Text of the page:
Johannes Brahms is not usually associated with the organ or its literature, but that does not mean that he ignored the instrument entirely in his vast musical output. In a letter to Clara Schumann in 1855, Brahms wrote that he was practicing the organ daily (finding it difficult to master!) and was contemplating a career as a traveling organ virtuoso. His study of the organ seems not to have continued beyond the mid-1850s, perhaps an outgrowth of his contrapuntal studies with his good friend Joseph Joachim. The end result of this self-study in counterpoint was the composition of three early works for the organ. Aside from one single work composed in the late 1870s, Brahms did not return his attention to the organ until the final months of his life. The Elf Choralvorspiele, Op. 122 were begun in May of 1896, and interrupted by the death of his close friend, Clara Schumann. The remaining chorale settings were finished later in June of that year, but by the end of the summer, his own health was deteriorating due to the effects of liver cancer, which ultimately claimed his life on April 3, 1897. These brief works are introspective in nature, with many of the texts dealing with matters of death and life after death.

Texts of the Chorales

No. 5, Schmücke dich, o liebe Seele
Adorn yourself, O dear soul; leave the dark den of sin. Come to the bright light, begin to shine wonderfully. For the Lord, full of salvation and mercy, wishes to have you as his guest. He who can administer the heavens wishes to dwell in you.

No. 8, Es ist ein Ros’ entsprungen
It is a rose sprung from a tender root, from the lineage of Jesse, as me of old have sung, and brought forth a little flower amidst the cold of winter, in the middle of the night.

No. 9, Herzlich tut mich verlangen
I yearn from my heart for a blessed death, because I am surrounded here with sorrow and misery. I desire to depart from this evil world and long for eternal joy. O Jesus, only come soon.

No. 11, O Welt, ich muß dich lassen
O world, I must leave you, I depart to follow my path to the eternal fatherland;
my spirit I wish to relinquish, in order to place my body and life mercifully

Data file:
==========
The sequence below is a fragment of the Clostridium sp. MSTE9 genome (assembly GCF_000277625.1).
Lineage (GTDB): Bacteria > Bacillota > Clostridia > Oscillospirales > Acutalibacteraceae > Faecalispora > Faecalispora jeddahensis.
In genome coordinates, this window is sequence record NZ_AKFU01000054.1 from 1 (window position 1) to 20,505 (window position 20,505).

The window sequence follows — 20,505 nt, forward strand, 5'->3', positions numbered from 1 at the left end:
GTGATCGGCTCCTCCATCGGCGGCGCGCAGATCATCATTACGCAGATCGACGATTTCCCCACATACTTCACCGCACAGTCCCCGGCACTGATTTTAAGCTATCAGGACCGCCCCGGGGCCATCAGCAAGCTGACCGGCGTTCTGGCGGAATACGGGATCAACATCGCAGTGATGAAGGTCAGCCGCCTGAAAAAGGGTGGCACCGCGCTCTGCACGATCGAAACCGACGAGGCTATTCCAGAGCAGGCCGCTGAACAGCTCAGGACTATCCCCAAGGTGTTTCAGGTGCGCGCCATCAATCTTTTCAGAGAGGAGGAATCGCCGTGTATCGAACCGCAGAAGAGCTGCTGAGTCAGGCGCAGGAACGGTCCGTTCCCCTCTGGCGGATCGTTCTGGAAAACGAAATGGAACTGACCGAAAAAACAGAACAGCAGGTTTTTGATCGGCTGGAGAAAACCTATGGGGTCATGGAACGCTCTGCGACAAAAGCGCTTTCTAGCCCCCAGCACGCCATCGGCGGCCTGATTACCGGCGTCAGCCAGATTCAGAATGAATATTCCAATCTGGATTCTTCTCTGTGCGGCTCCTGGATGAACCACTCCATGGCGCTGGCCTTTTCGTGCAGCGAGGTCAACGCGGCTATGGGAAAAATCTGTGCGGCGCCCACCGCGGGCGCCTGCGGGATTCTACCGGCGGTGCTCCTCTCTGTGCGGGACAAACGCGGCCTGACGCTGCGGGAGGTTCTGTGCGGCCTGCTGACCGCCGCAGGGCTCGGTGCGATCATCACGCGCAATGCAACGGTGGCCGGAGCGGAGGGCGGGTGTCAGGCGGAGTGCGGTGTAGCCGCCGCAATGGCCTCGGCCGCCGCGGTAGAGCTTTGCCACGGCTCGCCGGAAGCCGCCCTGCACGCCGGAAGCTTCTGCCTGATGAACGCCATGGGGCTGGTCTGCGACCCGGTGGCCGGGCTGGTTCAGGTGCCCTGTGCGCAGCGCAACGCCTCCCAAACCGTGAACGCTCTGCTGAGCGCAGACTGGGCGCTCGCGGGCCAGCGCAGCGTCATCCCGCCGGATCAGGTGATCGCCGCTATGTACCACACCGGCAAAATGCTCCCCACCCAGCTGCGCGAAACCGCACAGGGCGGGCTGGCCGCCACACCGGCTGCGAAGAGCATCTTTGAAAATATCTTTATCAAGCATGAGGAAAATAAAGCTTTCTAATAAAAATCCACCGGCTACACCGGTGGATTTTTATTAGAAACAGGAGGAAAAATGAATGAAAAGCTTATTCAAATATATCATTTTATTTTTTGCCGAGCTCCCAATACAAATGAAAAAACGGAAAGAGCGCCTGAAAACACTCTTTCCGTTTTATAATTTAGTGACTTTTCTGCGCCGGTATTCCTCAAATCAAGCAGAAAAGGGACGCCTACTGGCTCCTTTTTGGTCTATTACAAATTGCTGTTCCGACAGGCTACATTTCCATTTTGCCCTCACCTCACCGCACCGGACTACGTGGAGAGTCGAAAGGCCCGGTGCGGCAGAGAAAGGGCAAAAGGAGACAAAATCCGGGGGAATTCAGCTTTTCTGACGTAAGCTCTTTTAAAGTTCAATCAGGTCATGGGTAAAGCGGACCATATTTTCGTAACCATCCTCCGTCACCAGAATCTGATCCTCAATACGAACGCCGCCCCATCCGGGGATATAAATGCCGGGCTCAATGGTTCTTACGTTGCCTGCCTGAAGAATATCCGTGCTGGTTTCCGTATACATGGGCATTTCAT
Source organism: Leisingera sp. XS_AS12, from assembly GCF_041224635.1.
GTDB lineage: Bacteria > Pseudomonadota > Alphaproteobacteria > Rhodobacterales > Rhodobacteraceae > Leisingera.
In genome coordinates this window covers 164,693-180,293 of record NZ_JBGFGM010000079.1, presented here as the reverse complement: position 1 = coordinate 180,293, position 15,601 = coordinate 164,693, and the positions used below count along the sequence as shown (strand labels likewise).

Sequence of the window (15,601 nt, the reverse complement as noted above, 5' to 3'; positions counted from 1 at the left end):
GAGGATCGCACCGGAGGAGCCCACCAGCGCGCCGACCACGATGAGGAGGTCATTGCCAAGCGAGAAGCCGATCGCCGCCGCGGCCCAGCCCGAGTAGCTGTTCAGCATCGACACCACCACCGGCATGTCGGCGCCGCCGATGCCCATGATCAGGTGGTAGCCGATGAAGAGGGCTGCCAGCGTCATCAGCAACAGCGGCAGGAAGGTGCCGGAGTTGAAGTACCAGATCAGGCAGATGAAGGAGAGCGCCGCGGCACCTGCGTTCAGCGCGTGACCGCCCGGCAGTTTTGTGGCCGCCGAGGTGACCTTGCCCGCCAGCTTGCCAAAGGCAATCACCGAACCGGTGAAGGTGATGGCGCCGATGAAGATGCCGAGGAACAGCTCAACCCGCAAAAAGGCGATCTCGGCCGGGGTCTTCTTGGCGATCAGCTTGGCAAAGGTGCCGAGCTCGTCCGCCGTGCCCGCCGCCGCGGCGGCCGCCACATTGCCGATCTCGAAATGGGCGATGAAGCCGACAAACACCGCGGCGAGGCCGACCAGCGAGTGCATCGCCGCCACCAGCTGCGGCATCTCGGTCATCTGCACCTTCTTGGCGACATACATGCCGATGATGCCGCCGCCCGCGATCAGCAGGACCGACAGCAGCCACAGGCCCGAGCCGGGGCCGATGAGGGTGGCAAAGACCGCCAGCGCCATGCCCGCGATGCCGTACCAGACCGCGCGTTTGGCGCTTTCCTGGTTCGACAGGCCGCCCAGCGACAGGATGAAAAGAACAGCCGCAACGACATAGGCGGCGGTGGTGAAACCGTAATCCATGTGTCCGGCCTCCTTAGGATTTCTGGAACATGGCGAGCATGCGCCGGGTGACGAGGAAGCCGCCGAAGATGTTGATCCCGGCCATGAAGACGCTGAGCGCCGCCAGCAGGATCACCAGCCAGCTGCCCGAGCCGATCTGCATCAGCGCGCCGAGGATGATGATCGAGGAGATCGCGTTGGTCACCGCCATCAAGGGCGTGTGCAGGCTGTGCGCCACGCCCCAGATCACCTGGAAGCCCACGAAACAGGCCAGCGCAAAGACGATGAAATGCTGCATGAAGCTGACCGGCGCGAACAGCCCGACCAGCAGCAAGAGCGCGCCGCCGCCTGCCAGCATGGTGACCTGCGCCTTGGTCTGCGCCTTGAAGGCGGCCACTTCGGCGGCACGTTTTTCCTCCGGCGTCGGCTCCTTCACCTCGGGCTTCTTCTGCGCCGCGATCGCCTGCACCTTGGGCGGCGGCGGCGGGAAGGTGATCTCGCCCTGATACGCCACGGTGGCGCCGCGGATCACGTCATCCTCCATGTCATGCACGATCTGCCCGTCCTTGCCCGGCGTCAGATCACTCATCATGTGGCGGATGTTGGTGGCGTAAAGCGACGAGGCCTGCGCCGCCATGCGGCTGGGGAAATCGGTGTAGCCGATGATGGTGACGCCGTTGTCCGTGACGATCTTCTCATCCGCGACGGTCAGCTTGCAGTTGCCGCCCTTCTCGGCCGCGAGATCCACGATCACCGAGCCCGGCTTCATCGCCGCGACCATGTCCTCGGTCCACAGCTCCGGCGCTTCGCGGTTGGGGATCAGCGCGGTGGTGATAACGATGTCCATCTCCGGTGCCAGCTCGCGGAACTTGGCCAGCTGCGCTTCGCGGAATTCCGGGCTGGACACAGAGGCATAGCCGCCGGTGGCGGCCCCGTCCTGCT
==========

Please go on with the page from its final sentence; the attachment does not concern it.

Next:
in the hands of God.
—Translations by George Bozarth and Mark Bighley

César Franck: Choral No. 3 in A Minor
César Franck’s Choral No. 3 in A Minor is the last of a set of three “Chorales,” completed just prior to his death in 1890. An admirer of Bach’s works both as a composer and as a teacher at the Paris Conservatory, Franck wanted to compose a new and different type of “chorale,” unlike that of Bach. The opening toccata-like figuration is contrasted against a second, hymn-like theme that alternates with opening material throughout the first section. A quiet adagio section provides a complete change in mood before the final section in which the two themes from the opening reappear together in a glorious climax at the work’s conclusion.

Percy Whitlock: Folk Tune
The next two works in this recording reflect the influence of native folk music in the compositional process for each composer. Percy Whitlock’s short but productive career resulted in a number of compositions for the organ influenced by the style of his mentors Stanford, Vaughan Williams, and Harris. The Folk Tune is from a set of Five Short Pieces, composed in 1929.

Oskar Lindberg: Gammal fäbodpsalm från Dalarna

Roughly contemporary to Whitlock was the Swedish organist Oskar Lindberg, whose professional life was centered in Stockholm where he served two churches and was a faculty member at the State Academy of Music. His Gammal fäbodpsalm från Dalarna (Old Summer Pasture Song from Dalarna) is a simple, plaintive setting of an old folk hymn from the region of Dalarna in central Sweden.

Herbert Howells: Master Tallis’s Testament

Perhaps no single composer is most closely associated with the organ and choral music of the Anglican Church than Herbert Howells. Born at the end of the nineteenth century, Howells’ harmonic language was far less direct than that of his contemporaries, which may have been a reflection of tonal developments across the channel with impressionist composers in France (some have even likened him to be the English equivalent of his contemporary Charles Tournemire in Paris). Howells’ music is often evocative, creating a sense of mood and color that wasn’t often seen in his British counterparts. Master Tallis’s Testament is from Six Pieces, a group of organ works that was begun in 1939. This work was a particular favorite of the composer, recalling his experience in conducting Ralph Vaughan Williams’ Fantasia on a Theme of Thomas Tallis. Unlike Vaughan Williams’ work, Howells’ organ composition is not based on a particular theme or motive from Tallis’ music – rather it is an evocation of the spirit of Tallis, which can be heard in the melodic material as well as the cadences that punctuate each section. True to his signature style, this popular work of Howells features a glorious buildup of sound that must immediately fade away to the quietest stops in the organ for the final phrase.